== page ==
It’s undoubtedly the strangest, but by many measures the most successful, embedded finance solution of them all. “My Starbucks” is an in-app mobile payment system that is an economy in its own right. In basic terms, the program rewards customers with points – or stars – that they can use to get gifts like a free coffee, cookie, or merchandise. When a customer spends $2 through the app via a linked Bank of America credit card, they gain one star, or if they spend $1 via prepaid app credit, they get two stars.

It’s a perfect example of embedded finance because of the seamless payment system that users experience within the app. This, in turn, drives purchases in Starbucks stores around the world. The question is…why reward prepaid customers more? 

Well, according to a 2022 Bluetree Savings article, there is around US$1.6 billion of credit loaded to Starbucks cards globally at any one time. Roughly 10% of this is simply forgotten about, giving Starbucks $160 million of “free” money that is never claimed. This is in addition to end customers essentially lending Starbucks money for free via the prepaid service, which can be invested into the business – and it culminates in a simply epic amount of money every year, for not selling coffee.

In short, embedded finance is the triple pump caramel whipped cream on top of Starbucks’ flat white of retail sales. Not to everyone’s taste, but undoubtedly impressive.

Debit Card for Drivers from Lyft Direct  

One of the biggest ride-sharing service providers, Lyft, launched a debit card that gives their drivers immediate access to payments after each ride – rather than having to wait for days or weeks for payout via other financial platforms. Uber does a similar thing with its debit card for drivers, which they market as having no minimum balances, overdraft charges, or monthly fees. 

Naturally, neither Lyft nor Uber bother with any of the tricky banking parts of these operations. The Lyft program is an embedded banking product from Stride Bank, whereas Uber uses GoBank for their version. 

Yet they do profit from it. Having the payment option embedded in the app is firstly very convenient for drivers, because it offers other benefits such as ATM access, identity theft protection, and more. However, the key to the system is it earns valuable revenue for Lyft: by giving drivers a card with targeted benefits for things like fuel (10% cashback for Elite drivers), they can ensure almost continual, daily usage and the turnover associated with it.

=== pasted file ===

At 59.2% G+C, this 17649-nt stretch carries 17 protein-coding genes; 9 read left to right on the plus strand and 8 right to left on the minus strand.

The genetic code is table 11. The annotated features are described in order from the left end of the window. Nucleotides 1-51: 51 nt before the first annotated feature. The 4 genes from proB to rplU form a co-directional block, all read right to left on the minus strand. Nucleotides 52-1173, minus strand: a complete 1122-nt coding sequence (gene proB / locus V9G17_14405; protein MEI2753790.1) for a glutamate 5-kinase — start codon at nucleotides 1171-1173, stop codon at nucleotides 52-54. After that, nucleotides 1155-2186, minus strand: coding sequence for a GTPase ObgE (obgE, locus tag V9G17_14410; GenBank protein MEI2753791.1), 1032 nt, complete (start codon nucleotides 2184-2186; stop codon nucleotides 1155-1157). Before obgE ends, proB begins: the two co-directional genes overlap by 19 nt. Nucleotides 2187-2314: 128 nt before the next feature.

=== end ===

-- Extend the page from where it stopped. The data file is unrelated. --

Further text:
Is Embedded Finance Only for Big Companies?

Absolutely not. The reason that companies like Amazon, Starbucks, and Uber are the poster-children for the embedded finance boom are that they are extremely well known companies that make colossal sums of money from their embedded finance programs, including Cards-as-a-Service. 

However, there is a possibility for many different types of companies to profit substantially from offering embedded financial services to their customers, particularly in the form of card programs. 

Ready to learn from Pliant CaaS partners who are increasing their revenue with individually tailored, Cards-as-a-Service solutions? Read their success stories on our website.

Paying the Future: What’s Next for Embedded Finance?

As finance becomes more interconnected and digital payments become more commonplace, embedded finance is here to stay: a transformative force that’s shaping the future of business. 

With the market poised for exponential growth, we can expect to see more companies embracing embedded finance and integrating financial services into their offerings in the near future.

The question is: how can your organization profit? Talk to a Pliant embedded finance expert today about launching your credit card program and take full advantage of the Cards-as-a-Service boom. 

Embedded Finance FAQs

What is embedded finance? 

Embedded finance refers to the integration of financial services directly into non-financial platforms or experiences. It allows users to access banking, payments, and other financial services seamlessly within the same ecosystem they are already engaged with, without the need for separate applications or websites. This approach streamlines processes and enhances convenience for consumers and businesses alike.

What are the key benefits of embedded finance?

The key benefits of embedded finance include opening new revenue streams for businesses, enhancing the overall user experience, fostering stronger brand loyalty, and increasing customer engagement and retention. By integrating financial services seamlessly into existing platforms, companies can offer added value and convenience to their customers while driving growth and innovation in their respective industries.

Can any company offer embedded finance services?

While any company can explore offering embedded finance services, certain factors may influence their ability to do so effectively. Companies must have the technological infrastructure and resources to integrate financial services seamlessly into their existing platforms, while a larger customer base will naturally result in a more effective embedded finance program.

Thomas George
Content Marketing Manager